Spurned by smartphones, Tizen seeks role in Internet of things

The platform still has a long way to go, as few mobile developers currently work with it

Though the two-year-old Tizen platform is still ramping up, proponents are championing the open source OS as a potential unifier for the much-ballyhooed Internet of things, a change from Tizen's original mission to be a smartphone OS to replace Nokia's Symbian.

Those IoT ambitions were clear this week at the Tizen Developer Conference this week in San Francisco. Tizen is "about creating a common platform that can be used for all manner of devices," says Brian Warner, manager of the Tizen project at the Linux Foundation. Developers use Web standards like HTML, CSS, and JavaScript to build apps that run on the Tizen core OS on top of a Linux kernel. To entice developers to build for the Tizen Store, they are being offered 100 percent of their app revenues for one year, minus taxes and carrier billing fees.

Still, Tizen has an uphill battle, dueling with many established embedded platforms also targeting IoT, including Apple's iOS, Google's Android, BlackBerry's QNX, Oracle's Java, and Microsoft's Windows Embedded. (Apple emphasized iOS's use in home appliances, medical appliances, and cars this week at its own WWDC conference.)

On the smartphone side, Tizen competes with several other Web-based platforms, including Canonical's Ubunbtu Touch, Mozilla's Firefox OS, and Jolla's Sailfish, none of which have yet gained significant manufacturer backing. In Tizen's case, Samsung is its major backer and funder -- Intel is the other big backer -- and the company plans to release its Tizen-powered Samsung Z smartphone in Russia, a Tizen-powered 65-inch TV, and devices like cameras this year, in addition to the already-released Gear 2 smart watch.

Only 2 to 3 percent of mobile developers are targeting Tizen, according to surveys conducted by Forrester Research. "Most of that interest appears to be coming from our Chinese data, with almost no active dev interest outside China," says analyst Jeffrey Hammond. "We'll get updated data at the end of June, so we'll see if there's any movement, but so far I haven't seen it yet."

To succeed in the IoT space, Tizen has to become an alternative to Linux or Android on popular prototyping devices like Raspberry Pi, BeagleBone, NXP, or Arduino, Hammond says. "As an example, I'm doing some research around beacons right now, and you see lots of companies working with smart beacons based on Raspberry Pis running Linux, but I haven't seen a sniff of Tizen yet."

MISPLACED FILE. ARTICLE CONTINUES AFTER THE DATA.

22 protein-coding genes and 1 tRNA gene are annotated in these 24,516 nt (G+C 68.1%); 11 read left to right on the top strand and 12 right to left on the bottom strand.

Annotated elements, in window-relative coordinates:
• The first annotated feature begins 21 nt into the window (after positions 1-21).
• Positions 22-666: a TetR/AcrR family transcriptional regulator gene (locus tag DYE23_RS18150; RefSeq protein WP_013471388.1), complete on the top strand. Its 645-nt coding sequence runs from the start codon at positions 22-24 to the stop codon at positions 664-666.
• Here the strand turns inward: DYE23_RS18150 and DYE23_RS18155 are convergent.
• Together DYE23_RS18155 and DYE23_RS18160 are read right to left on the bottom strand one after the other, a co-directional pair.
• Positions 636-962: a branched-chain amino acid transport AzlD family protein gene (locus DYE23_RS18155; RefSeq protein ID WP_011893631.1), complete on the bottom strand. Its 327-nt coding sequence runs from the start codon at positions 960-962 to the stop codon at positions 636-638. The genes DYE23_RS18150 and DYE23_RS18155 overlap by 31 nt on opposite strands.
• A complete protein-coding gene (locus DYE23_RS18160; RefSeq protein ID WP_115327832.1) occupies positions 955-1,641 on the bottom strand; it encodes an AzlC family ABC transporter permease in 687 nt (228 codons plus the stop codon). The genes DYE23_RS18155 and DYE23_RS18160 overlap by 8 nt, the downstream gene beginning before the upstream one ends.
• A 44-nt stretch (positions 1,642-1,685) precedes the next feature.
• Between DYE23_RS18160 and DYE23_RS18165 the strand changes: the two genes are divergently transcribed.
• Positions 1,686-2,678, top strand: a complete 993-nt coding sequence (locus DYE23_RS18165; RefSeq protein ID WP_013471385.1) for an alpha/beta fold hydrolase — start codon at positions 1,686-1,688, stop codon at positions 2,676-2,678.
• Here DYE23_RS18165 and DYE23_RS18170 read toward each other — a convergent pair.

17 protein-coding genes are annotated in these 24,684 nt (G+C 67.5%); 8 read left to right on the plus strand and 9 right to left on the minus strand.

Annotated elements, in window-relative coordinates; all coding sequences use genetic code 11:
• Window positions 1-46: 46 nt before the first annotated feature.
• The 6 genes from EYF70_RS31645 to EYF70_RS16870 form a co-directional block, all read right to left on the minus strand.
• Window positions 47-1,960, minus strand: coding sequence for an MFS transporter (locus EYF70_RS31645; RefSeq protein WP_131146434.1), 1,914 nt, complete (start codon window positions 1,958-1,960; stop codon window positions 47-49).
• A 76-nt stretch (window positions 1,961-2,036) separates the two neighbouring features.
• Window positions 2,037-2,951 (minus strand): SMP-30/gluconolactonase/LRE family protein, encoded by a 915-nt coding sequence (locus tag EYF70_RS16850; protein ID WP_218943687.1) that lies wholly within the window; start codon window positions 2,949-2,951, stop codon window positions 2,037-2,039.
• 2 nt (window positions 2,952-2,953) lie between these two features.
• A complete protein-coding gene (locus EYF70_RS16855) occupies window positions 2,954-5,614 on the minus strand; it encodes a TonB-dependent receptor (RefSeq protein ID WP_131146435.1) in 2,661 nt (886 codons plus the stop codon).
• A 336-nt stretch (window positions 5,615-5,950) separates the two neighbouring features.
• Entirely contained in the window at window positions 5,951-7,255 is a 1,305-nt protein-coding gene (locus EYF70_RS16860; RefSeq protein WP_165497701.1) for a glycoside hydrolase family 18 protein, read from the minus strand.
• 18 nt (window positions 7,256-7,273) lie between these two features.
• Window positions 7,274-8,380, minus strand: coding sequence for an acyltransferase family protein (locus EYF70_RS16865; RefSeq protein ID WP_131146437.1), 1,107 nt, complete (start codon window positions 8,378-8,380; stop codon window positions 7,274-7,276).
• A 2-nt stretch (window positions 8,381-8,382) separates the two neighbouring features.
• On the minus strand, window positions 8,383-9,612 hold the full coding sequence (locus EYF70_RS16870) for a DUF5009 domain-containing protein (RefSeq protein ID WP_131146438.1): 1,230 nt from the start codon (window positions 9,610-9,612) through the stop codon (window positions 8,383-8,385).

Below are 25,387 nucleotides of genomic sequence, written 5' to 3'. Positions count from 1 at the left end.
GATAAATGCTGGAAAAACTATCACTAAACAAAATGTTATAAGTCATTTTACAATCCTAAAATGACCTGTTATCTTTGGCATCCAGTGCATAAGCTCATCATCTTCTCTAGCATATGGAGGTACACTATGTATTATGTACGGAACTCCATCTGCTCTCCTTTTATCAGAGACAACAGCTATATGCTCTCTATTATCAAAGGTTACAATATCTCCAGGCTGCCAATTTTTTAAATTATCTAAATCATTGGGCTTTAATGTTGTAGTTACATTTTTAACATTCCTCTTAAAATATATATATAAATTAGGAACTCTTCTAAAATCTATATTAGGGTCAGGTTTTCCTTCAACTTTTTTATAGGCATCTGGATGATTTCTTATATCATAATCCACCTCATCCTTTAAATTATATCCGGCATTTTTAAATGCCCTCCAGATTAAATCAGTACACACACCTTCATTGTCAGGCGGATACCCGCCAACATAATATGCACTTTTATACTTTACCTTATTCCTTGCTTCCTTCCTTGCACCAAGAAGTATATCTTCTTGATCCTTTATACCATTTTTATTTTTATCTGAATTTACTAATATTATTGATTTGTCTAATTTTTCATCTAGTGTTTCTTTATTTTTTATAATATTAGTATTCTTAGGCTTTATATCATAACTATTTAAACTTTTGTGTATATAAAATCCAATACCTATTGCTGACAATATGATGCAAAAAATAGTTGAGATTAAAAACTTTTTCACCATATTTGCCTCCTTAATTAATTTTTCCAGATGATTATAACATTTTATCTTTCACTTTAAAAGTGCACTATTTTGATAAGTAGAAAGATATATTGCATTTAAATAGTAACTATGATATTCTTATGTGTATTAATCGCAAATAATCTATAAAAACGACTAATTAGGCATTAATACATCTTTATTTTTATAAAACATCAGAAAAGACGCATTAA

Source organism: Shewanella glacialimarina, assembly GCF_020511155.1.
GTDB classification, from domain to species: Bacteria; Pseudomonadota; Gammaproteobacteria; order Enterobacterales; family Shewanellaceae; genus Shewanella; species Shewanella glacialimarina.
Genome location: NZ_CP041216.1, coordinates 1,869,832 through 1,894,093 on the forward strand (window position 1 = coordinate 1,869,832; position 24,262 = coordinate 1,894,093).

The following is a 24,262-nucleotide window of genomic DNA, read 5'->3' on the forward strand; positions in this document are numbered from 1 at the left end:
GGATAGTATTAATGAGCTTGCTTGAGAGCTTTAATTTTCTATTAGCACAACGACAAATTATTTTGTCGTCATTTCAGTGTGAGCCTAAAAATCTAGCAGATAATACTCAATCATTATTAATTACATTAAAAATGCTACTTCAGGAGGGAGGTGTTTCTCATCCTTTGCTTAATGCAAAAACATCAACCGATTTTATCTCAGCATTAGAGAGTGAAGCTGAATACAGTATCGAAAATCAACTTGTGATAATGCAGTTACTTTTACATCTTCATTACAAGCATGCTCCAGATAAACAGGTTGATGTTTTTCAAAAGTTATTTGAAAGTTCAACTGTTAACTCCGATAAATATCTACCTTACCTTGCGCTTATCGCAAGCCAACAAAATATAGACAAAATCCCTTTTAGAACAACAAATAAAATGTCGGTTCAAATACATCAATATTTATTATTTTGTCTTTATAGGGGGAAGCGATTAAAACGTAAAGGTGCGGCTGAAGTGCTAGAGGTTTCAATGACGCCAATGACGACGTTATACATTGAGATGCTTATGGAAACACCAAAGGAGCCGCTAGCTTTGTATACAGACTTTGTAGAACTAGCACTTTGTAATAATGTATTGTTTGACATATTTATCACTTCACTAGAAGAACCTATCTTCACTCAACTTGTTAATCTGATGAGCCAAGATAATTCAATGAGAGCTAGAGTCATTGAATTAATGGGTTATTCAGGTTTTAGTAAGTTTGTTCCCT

Bob Summerwill, whose Kitsilano Software company builds software for mobile systems, wearables, and games, sees an opening for Tizen in developing markets. "It can utterly take on Android as a peer" on systems like smartphones and tablets, he says. Summerwill is involved in development of MonoTizen, which brings C# development to Tizen.

Tizen now features development profiles for mobile devices, wearables, and in-vehicle infotainment. Profiles are planned for TVs, cameras, and home appliances; they pull together the Linux kernel, core Tizen OS components, and appropriate optional components for hardware developers to use in their devices.

The Tizen 3.0 release planned for early 2015 is intended to emphasize common capabilities, such as a 3D UI framework and Wayland display server capabilities, as well as support multiple simultaneuous users, such as for in-car systems. Support for 64-bit Intel chips is planned for the Tizen 3.0 beta release due in late June, with support for 64-bit ARM chips planned but with no release date set. The alpha source code and an SDK for Tizen 2.3 for wearable devices were released this week.

This story, "Spurned by smartphones, Tizen seeks role in Internet of things," was originally published at InfoWorld.com. Get the first word on what the important tech news really means with the InfoWorld Tech Watch blog. For the latest developments in business technology news, follow InfoWorld.com on Twitter.